The close compositional similarity among the various mafic groups (MEs, dikes, and sheets) provides strong evidence that they originated from the same, or similar, relatively primitive, trace element–enriched magma source (i.e., they are possibly comagmatic and cogenetic). The combination of high MgO (>6 wt%), Mg# (>60), Cr (>100 ppm), and Ni (mostly >60 ppm), with high Sr and Ba (each >500 ppm), K2O (up to 6.9 wt%), Rb, REE, and La/Yb, is characteristic of sanukitoids, as defined by Martin et al. (2005). Some MEs also exhibit geochemical features similar to those of high Nb basalts (Nb>20 ppm; Table S3).

Granodiorite (GD) and Medium-to Coarse-Grained Porphyritic Quartz Syenite (PQS) Units

These rocks have SiO2 content that ranges from 60.0 wt% to 67.6 wt%. In the TAS diagram, they mainly plot in the quartz monzonite field, and in the K2O versus SiO2 diagram (Fig. 6), they plot mainly in the high-K field. They are the most sodic rocks of the pluton (Na2O>4.5 wt%) and generally plot in the compositional gap that separates the mafic and strongly felsic rocks from all major and trace elements except for Al2O3, Na2O, and Zr, which are enriched in GD and PQS (Figs. 6 and 7). The three GD samples separate the PQS and ME in terms of silica content. The normalized trace element patterns for GD and PQS are also very similar to those of the mafic rocks, except for slightly more subdued anomalies for Sr, Zr, and Eu (Fig. 8). Ye et al. (2008) show that the Nd-isotopic composition of the PQS (εNd(T) of −8.4 to −10.4) is less radiogenic than that of the MEs (εNd(T) of −5.7 to −6.7). Estimated pressures of low-Altot amphibole crystallization have been calculated using the newly calibrated Al-in-amphibole barometer (applicable to granitic rocks) of Mutch et al. (2016). The outermost rims of unaltered amphibole from the PQS yield emplacement pressures of 3.7 kbar, and the corresponding depth range of 12 km (Table S4, footnote 1) reflects a mid-to upper-crustal emplacement level for the Buya Pluton.

Fine-Grained Granite (FG) and Granitic Vein Units

The granite veins are geochemically similar to the FG except for having slightly higher K2O and slightly lower Sr and Ba concentrations (Figs. 67). Compared with PQS, the granite veins and FG are typically depleted in REE, Th, Nb, and Zr (Fig. 8) with high Sr/Y and La/Yb (Fig. 7).

Magmatic Processes and Compositional Variation Related to Pluton Construction

The magmatic processes related to construction and modification of the Buya pluton can be interpreted from the structures and textures preserved in the rocks as well as from petrographic evidence. The fundamental control, or driver, of many of these processes appears to be mafic magma influx. This influx appears to have exerted both a direct (e.g., through magma volume added or mechanical or chemical mixing) and indirect influence (e.g., through compaction of granitic crystal mushes, melt segregation, heating, etc.) on compositional evolution.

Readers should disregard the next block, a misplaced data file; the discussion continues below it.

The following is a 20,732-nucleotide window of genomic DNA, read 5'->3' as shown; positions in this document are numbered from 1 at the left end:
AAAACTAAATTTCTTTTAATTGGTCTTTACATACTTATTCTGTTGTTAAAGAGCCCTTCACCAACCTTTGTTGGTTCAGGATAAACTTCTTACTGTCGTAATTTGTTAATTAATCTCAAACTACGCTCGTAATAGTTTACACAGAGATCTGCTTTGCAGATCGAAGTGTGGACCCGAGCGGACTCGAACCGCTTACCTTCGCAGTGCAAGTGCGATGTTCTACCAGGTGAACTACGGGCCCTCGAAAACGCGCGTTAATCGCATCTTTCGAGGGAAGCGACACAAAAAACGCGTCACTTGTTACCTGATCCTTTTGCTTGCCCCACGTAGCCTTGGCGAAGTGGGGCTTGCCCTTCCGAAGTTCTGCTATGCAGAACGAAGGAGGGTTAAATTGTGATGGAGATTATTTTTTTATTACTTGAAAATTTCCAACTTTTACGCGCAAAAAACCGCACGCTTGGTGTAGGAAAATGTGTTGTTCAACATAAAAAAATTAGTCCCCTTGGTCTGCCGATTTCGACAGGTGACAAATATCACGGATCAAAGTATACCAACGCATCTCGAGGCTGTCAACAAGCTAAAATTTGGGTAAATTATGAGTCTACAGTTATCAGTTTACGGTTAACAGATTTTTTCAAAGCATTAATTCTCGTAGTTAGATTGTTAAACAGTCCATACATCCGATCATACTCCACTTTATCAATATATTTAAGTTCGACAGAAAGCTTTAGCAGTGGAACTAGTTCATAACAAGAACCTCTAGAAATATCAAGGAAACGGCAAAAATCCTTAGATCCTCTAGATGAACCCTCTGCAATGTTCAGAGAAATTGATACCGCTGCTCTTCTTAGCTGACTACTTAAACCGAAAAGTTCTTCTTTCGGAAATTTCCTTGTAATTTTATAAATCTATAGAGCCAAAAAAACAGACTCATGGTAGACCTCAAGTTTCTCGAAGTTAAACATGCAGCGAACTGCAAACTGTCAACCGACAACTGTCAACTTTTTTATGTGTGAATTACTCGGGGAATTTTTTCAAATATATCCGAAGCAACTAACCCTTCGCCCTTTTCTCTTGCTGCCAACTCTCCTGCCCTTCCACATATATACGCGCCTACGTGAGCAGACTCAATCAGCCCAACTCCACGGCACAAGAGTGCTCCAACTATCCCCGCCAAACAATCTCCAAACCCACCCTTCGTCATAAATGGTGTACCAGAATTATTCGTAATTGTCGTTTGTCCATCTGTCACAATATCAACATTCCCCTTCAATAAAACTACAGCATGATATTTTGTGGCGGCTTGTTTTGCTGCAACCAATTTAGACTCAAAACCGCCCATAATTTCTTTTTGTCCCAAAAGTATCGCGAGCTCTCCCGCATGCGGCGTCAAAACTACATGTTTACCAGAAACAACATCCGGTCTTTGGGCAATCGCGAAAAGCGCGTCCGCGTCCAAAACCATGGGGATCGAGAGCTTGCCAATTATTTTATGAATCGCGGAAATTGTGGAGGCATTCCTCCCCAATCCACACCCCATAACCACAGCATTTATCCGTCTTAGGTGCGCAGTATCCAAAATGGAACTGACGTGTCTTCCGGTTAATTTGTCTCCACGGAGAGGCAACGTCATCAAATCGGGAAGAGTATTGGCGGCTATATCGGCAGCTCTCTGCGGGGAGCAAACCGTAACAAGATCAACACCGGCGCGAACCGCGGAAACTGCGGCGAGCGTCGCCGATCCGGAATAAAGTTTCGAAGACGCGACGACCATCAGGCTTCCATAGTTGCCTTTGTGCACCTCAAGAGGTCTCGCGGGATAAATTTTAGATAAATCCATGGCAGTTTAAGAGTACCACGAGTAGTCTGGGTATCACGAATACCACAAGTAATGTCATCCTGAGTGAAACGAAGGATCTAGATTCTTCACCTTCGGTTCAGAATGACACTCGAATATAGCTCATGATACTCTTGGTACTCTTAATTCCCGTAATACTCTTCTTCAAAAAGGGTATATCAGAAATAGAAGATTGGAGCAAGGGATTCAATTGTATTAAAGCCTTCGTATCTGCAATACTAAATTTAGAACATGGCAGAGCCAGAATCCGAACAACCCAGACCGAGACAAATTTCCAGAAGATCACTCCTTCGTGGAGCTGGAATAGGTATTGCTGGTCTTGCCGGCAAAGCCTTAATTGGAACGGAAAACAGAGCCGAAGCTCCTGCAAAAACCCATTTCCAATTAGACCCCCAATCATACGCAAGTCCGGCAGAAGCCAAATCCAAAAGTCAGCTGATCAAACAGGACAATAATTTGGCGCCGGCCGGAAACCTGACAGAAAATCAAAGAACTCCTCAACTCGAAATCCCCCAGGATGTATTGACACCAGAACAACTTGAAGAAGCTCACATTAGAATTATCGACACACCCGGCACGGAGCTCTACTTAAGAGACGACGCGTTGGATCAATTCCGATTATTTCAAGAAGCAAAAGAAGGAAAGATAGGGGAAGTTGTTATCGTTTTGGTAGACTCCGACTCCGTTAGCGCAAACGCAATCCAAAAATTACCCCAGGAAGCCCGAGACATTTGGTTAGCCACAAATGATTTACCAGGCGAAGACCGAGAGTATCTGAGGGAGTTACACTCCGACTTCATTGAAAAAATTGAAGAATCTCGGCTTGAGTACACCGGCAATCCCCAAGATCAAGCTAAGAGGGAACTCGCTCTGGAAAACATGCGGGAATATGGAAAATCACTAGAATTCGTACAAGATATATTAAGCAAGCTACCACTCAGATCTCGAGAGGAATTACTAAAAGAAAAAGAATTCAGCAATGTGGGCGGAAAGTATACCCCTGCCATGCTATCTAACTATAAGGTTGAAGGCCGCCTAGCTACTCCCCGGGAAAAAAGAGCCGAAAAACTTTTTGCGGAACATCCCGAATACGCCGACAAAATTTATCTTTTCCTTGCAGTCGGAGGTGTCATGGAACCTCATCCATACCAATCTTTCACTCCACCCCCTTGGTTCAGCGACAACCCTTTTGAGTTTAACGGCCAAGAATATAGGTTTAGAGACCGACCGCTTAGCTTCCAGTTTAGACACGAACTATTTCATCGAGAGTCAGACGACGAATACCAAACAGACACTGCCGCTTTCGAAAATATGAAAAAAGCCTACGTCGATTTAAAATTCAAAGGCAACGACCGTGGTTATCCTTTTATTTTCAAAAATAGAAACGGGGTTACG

Multiple Mafic Injections, Magmatic Flow, and Magma Mingling and Mixing

Several lines of textural evidence indicate that the mafic magmas forming the ME, mafic sheet, and some of the mafic dikes intruded semi-crystallized, felsic magma within the Buya pluton. The presence of angular MEs within large, rounded, pillow-like MEs, and of other multiple MEs (Figs. 4C4D), indicates that injection of mafic magmas into semi-crystallized, felsic crystal-mush occurred repeatedly (Barbarin, 2005; Paterson et al., 2016). The distinct variations of major and trace element compositions between the MEs, mafic sheet, and dikes (Figs. 67) may represent periodic mafic replenishment of the Buya mush. Thus, mafic injection into the Buya pluton, or contribution to pluton fill, was a dynamic multi-stage process. MEs locally contain pockets with high concentrations of K-feldspar megacrysts that are interpreted to have been incorporated from the PQS host rock. Thus, even at this late stage, pockets of PQS remained in a crystal-mush state, and the mafic dikes could be synplutonic dikes (e.g., Kumar, 2020). The amount and style of disruption of mafic magmas will depend on the specific mechanical properties of the mafic and felsic magmas, on the amount of added heat, and the strain rate (e.g., Andrews and Manga, 2014).

The tongue-like bodies comprising ME aggregates could be interpreted to have formed as higher density mafic magma rested on a granitic mush (Fig. 4A), which would indicate movement of crystal- and/or ME-laden magmas through mushy PQS. Magmatic foliation in host PQS granite mush defines different arc-like patterns, which also represent flow of the host magma mush produced by individual mafic replenishing magmas “rolled” across the chamber (Fig. 4E) and indicate that these megacrysts rotated within a liquid medium during magmatic flow without deforming plastically. The orientation of the mafic schlieren also possibly reflects local flow close to the interfaces between individual intraplutonic magma pulses on a magma chamber floor or intra-chamber layer (e.g., Fig. 2H; Weinberg et al., 2001; Vernon and Paterson, 2008).

The GD provides at least local evidence that dynamic processes within the Buya pluton have resulted in mechanical mixing and magma hybridization. This evidence includes the presence of mafic clots and rimmed alkali feldspar (anti-rapakivi structure), rimmed plagioclase (rapakivi structure), or mantled quartz grains (ocelli) (e.g., Vernon and Collins, 2011). The different crystallization histories suggest that the crystals formed in different parts of the magma chamber, or by mixing in separate magma batches, and were mechanically accumulated within GD. On all plots, GD lies in the lower end of the silica range of the PQS, separating PQS from ME along consistent trends that generally conform to linear mixing arrays and highlight the direct control mafic magma input has had on compositional evolution.